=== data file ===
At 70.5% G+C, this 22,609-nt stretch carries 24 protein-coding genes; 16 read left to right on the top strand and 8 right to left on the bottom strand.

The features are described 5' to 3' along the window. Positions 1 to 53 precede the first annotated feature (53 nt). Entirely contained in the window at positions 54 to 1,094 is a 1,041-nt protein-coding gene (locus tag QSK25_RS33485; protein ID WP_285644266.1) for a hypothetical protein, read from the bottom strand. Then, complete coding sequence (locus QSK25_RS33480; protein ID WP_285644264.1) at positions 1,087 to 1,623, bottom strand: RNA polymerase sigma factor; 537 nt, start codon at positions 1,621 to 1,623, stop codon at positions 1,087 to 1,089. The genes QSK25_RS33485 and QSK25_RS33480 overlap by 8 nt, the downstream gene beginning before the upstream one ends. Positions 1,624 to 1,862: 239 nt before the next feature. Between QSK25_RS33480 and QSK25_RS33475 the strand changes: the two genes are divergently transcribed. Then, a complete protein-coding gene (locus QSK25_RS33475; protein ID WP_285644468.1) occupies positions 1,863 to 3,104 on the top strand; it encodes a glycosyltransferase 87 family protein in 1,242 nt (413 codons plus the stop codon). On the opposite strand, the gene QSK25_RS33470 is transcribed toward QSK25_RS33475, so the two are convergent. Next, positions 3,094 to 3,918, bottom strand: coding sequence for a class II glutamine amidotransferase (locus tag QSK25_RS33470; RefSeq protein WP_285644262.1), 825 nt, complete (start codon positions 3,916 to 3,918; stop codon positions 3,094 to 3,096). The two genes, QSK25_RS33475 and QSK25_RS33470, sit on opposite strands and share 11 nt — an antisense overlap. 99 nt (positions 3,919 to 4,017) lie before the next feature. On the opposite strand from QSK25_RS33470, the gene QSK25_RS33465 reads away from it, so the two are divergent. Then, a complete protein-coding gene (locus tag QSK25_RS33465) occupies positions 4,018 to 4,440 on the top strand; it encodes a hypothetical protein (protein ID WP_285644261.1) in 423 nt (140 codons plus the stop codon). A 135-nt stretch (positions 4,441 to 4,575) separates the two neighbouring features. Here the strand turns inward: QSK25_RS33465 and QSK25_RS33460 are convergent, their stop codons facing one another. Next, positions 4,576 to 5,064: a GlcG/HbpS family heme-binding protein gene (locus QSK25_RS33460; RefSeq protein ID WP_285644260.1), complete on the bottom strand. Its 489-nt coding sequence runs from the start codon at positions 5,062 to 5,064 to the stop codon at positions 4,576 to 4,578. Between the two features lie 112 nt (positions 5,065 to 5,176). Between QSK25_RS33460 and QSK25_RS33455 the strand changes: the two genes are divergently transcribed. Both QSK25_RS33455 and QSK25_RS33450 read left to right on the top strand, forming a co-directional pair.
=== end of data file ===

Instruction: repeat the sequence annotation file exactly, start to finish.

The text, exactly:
At 70.5% G+C, this 22,609-nt stretch carries 24 protein-coding genes; 16 read left to right on the top strand and 8 right to left on the bottom strand.

The features are described 5' to 3' along the window. Positions 1 to 53 precede the first annotated feature (53 nt). Entirely contained in the window at positions 54 to 1,094 is a 1,041-nt protein-coding gene (locus tag QSK25_RS33485; protein ID WP_285644266.1) for a hypothetical protein, read from the bottom strand. Then, complete coding sequence (locus QSK25_RS33480; protein ID WP_285644264.1) at positions 1,087 to 1,623, bottom strand: RNA polymerase sigma factor; 537 nt, start codon at positions 1,621 to 1,623, stop codon at positions 1,087 to 1,089. The genes QSK25_RS33485 and QSK25_RS33480 overlap by 8 nt, the downstream gene beginning before the upstream one ends. Positions 1,624 to 1,862: 239 nt before the next feature. Between QSK25_RS33480 and QSK25_RS33475 the strand changes: the two genes are divergently transcribed. Then, a complete protein-coding gene (locus QSK25_RS33475; protein ID WP_285644468.1) occupies positions 1,863 to 3,104 on the top strand; it encodes a glycosyltransferase 87 family protein in 1,242 nt (413 codons plus the stop codon). On the opposite strand, the gene QSK25_RS33470 is transcribed toward QSK25_RS33475, so the two are convergent. Next, positions 3,094 to 3,918, bottom strand: coding sequence for a class II glutamine amidotransferase (locus tag QSK25_RS33470; RefSeq protein WP_285644262.1), 825 nt, complete (start codon positions 3,916 to 3,918; stop codon positions 3,094 to 3,096). The two genes, QSK25_RS33475 and QSK25_RS33470, sit on opposite strands and share 11 nt — an antisense overlap. 99 nt (positions 3,919 to 4,017) lie before the next feature. On the opposite strand from QSK25_RS33470, the gene QSK25_RS33465 reads away from it, so the two are divergent. Then, a complete protein-coding gene (locus tag QSK25_RS33465) occupies positions 4,018 to 4,440 on the top strand; it encodes a hypothetical protein (protein ID WP_285644261.1) in 423 nt (140 codons plus the stop codon). A 135-nt stretch (positions 4,441 to 4,575) separates the two neighbouring features. Here the strand turns inward: QSK25_RS33465 and QSK25_RS33460 are convergent, their stop codons facing one another. Next, positions 4,576 to 5,064: a GlcG/HbpS family heme-binding protein gene (locus QSK25_RS33460; RefSeq protein ID WP_285644260.1), complete on the bottom strand. Its 489-nt coding sequence runs from the start codon at positions 5,062 to 5,064 to the stop codon at positions 4,576 to 4,578. Between the two features lie 112 nt (positions 5,065 to 5,176). Between QSK25_RS33460 and QSK25_RS33455 the strand changes: the two genes are divergently transcribed. Both QSK25_RS33455 and QSK25_RS33450 read left to right on the top strand, forming a co-directional pair.